Even though I’m from Kansas, it’s not often that I find myself inspired by a quote from Bob Dole.
But, on page 148 of the really fascinating book So Damn Much Money, about the role of money in the distortion of the political process, Dole is quoted decrying the ways in which Political Action Committees (in 1982, a relatively new innovation) were influencing policy decisions:
“Poor people don’t make campaign contributions.”
Now, I grant that that’s a rather obvious statement by then-Senator Dole.
But it makes me wonder:
What I mean is, at the same time that advocates for social justice take on the current judicial and regulatory structures that allow for such a significant infusion of money into the political process (which, of course, should absolutely be a critical advocacy issue for those who are committed to legislation that reflects the needs of now-marginalized communities), should we find a way to work within the “world as it is”, and start a “Poor People PAC”?
I know…it’s immoral to think about diverting money that could be spent on direct assistance for low-income people to campaigning for policymakers sympathetic to their needs.
Except we do it all the time when we hire fundraisers or organize special events–there we think of it as investing, spending money so we can make money.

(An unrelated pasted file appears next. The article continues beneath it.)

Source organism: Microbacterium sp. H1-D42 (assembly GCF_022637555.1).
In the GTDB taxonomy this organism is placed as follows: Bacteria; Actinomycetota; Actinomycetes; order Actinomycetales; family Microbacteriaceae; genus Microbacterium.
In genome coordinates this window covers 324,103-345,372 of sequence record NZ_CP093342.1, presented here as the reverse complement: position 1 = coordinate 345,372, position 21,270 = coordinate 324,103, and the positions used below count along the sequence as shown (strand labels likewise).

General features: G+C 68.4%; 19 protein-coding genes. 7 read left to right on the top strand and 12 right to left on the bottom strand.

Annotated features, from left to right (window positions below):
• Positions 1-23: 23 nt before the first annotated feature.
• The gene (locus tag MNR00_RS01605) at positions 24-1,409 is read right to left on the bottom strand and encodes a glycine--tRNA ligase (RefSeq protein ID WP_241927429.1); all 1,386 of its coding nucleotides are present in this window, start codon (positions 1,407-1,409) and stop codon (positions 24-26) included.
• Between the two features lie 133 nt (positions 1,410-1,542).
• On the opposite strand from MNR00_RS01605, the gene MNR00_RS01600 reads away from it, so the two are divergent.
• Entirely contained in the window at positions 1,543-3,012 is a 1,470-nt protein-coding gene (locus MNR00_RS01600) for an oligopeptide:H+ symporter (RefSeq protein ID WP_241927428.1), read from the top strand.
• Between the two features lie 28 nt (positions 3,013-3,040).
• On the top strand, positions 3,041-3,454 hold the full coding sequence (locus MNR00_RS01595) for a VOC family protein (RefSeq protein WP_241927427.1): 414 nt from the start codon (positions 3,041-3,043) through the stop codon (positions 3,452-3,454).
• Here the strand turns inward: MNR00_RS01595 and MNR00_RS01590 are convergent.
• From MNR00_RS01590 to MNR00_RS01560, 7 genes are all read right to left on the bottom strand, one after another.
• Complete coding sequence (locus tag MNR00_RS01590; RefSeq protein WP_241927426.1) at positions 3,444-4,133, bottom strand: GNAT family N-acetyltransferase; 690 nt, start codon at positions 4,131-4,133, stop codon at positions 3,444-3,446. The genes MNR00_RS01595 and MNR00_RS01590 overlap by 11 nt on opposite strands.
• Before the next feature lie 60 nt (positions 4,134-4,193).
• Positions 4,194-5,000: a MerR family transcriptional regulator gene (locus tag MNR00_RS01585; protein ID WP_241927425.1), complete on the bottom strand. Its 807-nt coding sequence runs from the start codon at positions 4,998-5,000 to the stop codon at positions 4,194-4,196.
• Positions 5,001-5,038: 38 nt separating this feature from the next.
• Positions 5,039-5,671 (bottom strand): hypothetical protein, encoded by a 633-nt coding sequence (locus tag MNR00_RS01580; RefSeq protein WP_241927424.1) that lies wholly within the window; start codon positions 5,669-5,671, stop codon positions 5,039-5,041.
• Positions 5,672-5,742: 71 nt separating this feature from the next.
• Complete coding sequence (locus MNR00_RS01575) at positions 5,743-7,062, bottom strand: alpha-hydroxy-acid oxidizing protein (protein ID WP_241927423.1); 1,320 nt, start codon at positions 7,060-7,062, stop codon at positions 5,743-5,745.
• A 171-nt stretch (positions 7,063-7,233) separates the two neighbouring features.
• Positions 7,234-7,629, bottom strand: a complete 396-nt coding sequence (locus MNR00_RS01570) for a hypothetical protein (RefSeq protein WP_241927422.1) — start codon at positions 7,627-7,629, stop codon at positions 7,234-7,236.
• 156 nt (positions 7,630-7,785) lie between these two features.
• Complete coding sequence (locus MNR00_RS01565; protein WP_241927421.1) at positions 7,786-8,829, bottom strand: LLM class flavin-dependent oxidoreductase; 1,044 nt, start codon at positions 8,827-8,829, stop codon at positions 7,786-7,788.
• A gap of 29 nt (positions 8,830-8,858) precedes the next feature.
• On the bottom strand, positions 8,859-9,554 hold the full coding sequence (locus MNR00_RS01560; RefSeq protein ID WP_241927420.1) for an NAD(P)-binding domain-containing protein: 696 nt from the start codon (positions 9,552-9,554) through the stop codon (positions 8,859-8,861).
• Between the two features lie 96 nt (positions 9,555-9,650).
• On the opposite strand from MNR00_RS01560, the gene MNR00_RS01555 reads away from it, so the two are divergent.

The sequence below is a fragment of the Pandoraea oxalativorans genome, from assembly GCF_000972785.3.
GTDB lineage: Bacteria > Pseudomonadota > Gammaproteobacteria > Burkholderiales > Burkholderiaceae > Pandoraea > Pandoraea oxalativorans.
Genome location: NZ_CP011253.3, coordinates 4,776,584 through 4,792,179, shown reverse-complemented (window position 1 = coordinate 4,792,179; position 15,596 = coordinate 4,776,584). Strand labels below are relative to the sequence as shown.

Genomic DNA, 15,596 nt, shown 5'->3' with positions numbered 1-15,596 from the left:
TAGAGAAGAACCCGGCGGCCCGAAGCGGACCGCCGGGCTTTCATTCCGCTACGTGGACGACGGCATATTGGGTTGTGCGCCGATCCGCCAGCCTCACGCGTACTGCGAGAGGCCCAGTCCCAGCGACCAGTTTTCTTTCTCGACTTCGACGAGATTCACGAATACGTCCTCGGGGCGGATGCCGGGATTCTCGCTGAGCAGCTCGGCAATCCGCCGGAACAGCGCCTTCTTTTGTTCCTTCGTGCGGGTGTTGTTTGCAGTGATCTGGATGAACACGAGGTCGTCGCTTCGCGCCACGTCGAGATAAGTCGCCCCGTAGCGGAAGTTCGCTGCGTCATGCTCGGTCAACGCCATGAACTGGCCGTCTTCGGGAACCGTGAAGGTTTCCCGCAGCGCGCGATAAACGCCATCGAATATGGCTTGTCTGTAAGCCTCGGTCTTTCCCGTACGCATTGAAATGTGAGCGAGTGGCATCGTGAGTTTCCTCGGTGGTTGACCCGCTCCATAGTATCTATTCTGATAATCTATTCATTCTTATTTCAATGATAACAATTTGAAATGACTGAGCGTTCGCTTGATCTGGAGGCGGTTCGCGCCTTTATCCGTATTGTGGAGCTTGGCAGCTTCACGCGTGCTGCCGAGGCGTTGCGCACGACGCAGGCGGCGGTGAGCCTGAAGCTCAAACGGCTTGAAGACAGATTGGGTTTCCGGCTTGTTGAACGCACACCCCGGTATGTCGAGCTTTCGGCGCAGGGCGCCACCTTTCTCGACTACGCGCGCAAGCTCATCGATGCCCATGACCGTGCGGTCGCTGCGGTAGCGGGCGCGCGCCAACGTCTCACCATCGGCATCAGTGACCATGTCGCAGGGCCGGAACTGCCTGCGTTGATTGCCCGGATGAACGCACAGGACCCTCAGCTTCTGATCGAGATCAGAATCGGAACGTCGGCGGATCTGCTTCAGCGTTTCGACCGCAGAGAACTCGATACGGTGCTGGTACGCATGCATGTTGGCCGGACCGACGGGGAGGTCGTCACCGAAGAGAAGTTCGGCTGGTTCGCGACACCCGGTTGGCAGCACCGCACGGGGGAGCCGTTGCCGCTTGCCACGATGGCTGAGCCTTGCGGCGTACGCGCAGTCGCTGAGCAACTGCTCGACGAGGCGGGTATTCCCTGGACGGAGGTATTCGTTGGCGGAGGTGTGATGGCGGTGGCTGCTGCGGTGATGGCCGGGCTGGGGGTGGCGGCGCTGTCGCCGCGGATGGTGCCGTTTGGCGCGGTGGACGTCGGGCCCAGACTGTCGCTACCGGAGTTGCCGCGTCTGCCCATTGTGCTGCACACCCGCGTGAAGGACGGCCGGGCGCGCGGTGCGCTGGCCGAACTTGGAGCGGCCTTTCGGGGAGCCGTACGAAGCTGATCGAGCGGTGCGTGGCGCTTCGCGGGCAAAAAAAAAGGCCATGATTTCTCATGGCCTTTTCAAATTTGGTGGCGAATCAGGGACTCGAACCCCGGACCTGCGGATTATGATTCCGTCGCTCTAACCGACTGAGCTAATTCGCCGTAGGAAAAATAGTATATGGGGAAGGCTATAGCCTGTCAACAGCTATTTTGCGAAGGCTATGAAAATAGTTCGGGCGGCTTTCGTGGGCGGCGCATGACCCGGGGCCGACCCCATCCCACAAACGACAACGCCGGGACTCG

And most of us social workers don’t object to the organization of a PAC by the National Association of Social Workers (except that it focuses more on issues of social work professional licensure and reimbursement, although there is arguably considerable overlap between those sympathetic to our profession and those committed to the issues we address).
So why not?
It doesn’t require denying the inherent problems in the system as it’s organized today, any more than registering as a lobbyist requires pretending that all lobbyists are committed to the public good.
It just says that, while the system works this way, we want it to work for the very people who need it most.
It wouldn’t take that much money, I don’t think, to begin to change the way that elected officials viewed the concerns of people in poverty and those who work with them: a few fundraisers, some well-placed $1,000 contributions, and a focus on accountability to the constituencies and the issues of those in need.
It might reinvigorate the democratic process for those who are understandably disenamored of its exclusion of those without the money to pay the “access fee”–if people in poverty interviewed candidates to decide who would get their endorsement (and their contributions), they might see themselves more legitimately as stakeholders in the process who deserve authentic representation.
What do you think? Is this an area where nonparticipation is the only ethical option? Or is a PAC for the poor an idea worth exploring?